The days seemed to have blended themselves together. She couldn't recall, off the top of her head, how she had met Raziel, for instance. It seemed like he always just existed. Usually at her heels, but he was always there. His eyes would watch her every move. Slowly, her lips curled into a smile thinking of his puppy like actions. Everything he did, every little movement, he did to please her. He liked to watch her dance, but unlike most men he had no desire to oogle her. He was genuinely enthralled by her movement, how the scarves flowed, how he could hear the music that wasn't even playing. He was the only person she never charged coin for watching her dance, and she was the only person he could ever imagine could ever make money with the beauty of such movements.

In the past few weeks, she had grown fond of the young man. She had told him many a time that she was old, perhaps too old for him, but she still found herself taking him as a drinking partner and then asking him to keep her warm at night instead of the other way around. Just thinking about his strapping young arms around her made her booze laden heart purr.

“Aensa,” came a far away voice, drifting in and out of the haze in her mind. She agreed with the voice. She was, indeed, Aensa. Who wouldn't want to be her? Perhaps this voice was calling out with the same desire that many men have.

“Aensa,” the voice spoke, louder this time, perhaps with an air of sternness. Sternness? Was her mother in her head? Be gone, mother! I am a good person now and have no desire to revisit your memory.

“Aensa!” shouted the voice as a sharp pain seemed to emerge in her ribs. It was enough to cause her to jump and spill from her seat much like her rum was doing from her mug. Blearily she blinked her eyes open, rubbing them with a fist before she managed to converge four priests into two.

“Kylus. 'ow good ta sees ya! To whats do I owes this pleasure?” It took three tries, but she managed to right her chair and plop back into it. Her feet had long since remembered how to properly kick back upon the table, so they informed her head that they were staying put on the floor. Her mind seemed to think that was a very good idea since the wood was trying to separate and run away and hopefully her feet could keep it in place and perhaps talk some sense into it.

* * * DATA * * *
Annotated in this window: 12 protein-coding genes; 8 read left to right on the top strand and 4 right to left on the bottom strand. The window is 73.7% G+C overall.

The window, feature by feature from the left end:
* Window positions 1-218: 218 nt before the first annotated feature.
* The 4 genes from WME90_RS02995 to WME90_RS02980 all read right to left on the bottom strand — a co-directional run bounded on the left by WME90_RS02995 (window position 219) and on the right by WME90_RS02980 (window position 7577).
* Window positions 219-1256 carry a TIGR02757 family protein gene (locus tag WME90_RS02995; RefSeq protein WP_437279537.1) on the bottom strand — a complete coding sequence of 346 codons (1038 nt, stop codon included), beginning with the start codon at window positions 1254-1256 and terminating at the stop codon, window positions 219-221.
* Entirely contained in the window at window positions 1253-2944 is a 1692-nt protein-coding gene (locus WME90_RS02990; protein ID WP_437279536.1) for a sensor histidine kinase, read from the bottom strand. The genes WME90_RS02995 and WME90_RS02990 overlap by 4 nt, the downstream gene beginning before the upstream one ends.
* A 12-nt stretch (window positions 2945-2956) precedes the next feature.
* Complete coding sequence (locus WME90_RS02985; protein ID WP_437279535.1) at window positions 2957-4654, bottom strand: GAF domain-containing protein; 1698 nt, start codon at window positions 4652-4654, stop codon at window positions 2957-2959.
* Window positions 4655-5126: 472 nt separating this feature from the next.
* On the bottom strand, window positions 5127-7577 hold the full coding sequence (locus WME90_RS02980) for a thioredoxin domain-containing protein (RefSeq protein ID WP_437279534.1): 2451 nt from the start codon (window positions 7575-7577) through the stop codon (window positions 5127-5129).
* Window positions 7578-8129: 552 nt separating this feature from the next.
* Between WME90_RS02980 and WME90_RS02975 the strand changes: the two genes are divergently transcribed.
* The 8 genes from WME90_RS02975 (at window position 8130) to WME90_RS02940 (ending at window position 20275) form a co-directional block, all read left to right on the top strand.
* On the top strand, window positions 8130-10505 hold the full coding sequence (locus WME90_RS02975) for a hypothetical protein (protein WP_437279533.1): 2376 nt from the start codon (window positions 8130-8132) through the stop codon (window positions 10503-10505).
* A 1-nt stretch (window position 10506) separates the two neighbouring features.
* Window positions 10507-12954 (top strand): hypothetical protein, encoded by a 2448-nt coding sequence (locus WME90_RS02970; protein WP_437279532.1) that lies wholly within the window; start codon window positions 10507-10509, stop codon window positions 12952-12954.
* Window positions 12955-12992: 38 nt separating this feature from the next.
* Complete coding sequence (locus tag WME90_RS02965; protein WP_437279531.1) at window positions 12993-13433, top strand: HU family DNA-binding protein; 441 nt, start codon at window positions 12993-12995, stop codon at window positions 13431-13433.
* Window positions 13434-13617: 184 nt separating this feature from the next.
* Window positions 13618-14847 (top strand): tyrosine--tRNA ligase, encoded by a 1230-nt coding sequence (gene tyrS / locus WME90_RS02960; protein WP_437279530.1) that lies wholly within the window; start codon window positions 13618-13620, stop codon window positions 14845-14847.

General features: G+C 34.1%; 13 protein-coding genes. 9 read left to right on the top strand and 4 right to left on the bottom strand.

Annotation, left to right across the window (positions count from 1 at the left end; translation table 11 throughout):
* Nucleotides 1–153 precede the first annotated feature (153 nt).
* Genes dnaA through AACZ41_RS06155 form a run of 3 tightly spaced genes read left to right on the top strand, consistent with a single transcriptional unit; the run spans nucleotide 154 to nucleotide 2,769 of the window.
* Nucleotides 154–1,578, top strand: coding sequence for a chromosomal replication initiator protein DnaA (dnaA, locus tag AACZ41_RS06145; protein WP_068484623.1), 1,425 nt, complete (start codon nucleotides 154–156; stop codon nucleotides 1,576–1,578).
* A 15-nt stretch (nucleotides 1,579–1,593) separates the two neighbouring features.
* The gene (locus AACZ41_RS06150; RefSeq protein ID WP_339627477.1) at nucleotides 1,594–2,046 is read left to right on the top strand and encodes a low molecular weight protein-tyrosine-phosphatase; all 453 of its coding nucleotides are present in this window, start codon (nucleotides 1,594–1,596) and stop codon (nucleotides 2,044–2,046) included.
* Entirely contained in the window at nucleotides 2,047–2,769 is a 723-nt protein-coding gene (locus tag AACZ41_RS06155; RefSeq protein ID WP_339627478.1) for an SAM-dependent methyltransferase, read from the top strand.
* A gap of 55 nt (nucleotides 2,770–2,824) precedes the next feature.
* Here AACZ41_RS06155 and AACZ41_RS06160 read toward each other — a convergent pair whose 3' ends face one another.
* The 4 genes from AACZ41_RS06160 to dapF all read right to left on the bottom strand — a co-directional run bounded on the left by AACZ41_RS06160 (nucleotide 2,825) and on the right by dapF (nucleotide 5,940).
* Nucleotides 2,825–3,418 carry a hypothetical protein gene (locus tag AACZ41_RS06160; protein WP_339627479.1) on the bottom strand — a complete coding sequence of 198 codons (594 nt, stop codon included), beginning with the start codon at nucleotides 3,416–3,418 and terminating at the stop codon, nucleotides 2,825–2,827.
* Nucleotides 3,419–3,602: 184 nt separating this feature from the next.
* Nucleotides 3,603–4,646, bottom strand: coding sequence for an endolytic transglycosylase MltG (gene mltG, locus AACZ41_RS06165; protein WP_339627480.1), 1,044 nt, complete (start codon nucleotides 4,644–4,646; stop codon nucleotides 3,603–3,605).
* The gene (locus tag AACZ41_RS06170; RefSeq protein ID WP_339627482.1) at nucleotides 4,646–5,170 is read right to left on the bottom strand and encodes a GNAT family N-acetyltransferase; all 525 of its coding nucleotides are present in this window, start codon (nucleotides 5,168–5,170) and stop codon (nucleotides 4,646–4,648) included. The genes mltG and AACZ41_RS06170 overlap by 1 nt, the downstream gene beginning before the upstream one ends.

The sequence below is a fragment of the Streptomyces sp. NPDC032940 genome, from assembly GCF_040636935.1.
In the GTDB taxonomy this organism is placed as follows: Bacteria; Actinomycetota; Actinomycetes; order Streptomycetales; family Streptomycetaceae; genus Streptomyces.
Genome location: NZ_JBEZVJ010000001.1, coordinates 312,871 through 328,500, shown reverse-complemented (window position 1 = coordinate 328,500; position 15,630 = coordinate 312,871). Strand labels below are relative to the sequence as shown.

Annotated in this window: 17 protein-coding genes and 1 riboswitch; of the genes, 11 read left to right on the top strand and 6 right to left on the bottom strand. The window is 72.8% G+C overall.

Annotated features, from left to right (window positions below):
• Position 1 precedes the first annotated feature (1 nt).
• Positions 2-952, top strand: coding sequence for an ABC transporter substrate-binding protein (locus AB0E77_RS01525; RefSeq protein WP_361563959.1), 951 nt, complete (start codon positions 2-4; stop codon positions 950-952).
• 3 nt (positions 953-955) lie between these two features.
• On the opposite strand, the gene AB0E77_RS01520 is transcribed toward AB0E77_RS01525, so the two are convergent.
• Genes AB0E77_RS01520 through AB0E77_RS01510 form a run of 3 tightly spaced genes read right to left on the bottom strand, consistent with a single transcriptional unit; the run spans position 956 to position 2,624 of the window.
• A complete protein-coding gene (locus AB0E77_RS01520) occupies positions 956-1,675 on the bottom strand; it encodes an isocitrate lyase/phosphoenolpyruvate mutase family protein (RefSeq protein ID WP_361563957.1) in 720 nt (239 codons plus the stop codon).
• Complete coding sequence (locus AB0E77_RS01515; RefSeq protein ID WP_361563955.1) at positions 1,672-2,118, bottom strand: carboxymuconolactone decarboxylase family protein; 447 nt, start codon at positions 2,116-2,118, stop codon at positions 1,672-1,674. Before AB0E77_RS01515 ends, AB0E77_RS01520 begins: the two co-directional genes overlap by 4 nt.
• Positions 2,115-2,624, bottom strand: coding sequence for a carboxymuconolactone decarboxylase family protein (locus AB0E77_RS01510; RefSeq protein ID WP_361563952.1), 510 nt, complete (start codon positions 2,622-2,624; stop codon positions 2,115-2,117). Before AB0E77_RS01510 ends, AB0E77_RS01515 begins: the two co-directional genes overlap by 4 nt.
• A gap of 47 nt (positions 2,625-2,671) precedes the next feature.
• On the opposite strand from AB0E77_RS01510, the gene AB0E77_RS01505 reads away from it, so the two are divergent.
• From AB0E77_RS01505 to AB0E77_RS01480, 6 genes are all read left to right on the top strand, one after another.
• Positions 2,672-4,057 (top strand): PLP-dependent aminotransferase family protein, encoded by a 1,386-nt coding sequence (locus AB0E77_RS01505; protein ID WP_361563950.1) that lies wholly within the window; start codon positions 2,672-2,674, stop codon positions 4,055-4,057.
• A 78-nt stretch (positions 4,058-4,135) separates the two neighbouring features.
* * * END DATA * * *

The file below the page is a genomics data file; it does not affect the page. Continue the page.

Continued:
The priest pulled out a chair beside her with a sigh and shook his head. “Drinking again, I see?” Drinking? Oh yes. That was what she was doing. As she began searching for her mug in her hands, the priest neatly kicked it under another table as he deftly grabbed the bottle of rum and set it behind him as well. “What a shame. It looks as though you are clear out.”

“Must be...” Aensa mumbled as she couldn't recall finishing all that nectar, but certainly she must have since it was no longer around and Dulcina knew not to clean up after her unless she was truly finished.

“You really have to stop drowning your sorrows this way, Aensa.” Lips twisted once again into a disapproving frown as the priest shook his head.

Kylus was a kind man with kind eyes and hands that had a healing touch. He was priest of the Royal Church and did his duties while wearing his heart on his sleeve. She recalled the first time she met the priest, stumbling drunk at his door step. Although she couldn't recall much of the encounter, she know that ever since then he has tried to keep an eye on her and always lectured about her use of alcohol.

“Ya know I'm not drownin' my sorrows! Ya know I jest can't stand the nightmares no more.”

“Yes yes. The nightmares.” The odor that wafted about Aensa made it plainly clear she hadn't bathed in a few days, let alone change her clothing. Kylus looked about the room for the page boy that seemed to be following Aensa around these days and saw no one. He didn't much believe her about these nightmares. “I think it is about time you sober up for a few days. I don't see your friend about to take care of you.” Which was good. That boy seemed to be more trouble than help. He hung on her every word and would happily ply her with anything and everything she wanted. Who knows how many bottles of booze the two of them put away together?

“Come now. I'm going to take you to the church. Paetines and I will get you cleaned up and a good meal in your belly. That should sober you up at least a little.”

“Aww, Kylus. Ye've always been so good ta me. Ya sure ya don't wants a dance or a nice rolls in the hay?” A lopsided grin plastered across the woman's face as Kylus took her by the elbow and helped her to rise.

“No, Aensa. I've told you before. I'm happily married.”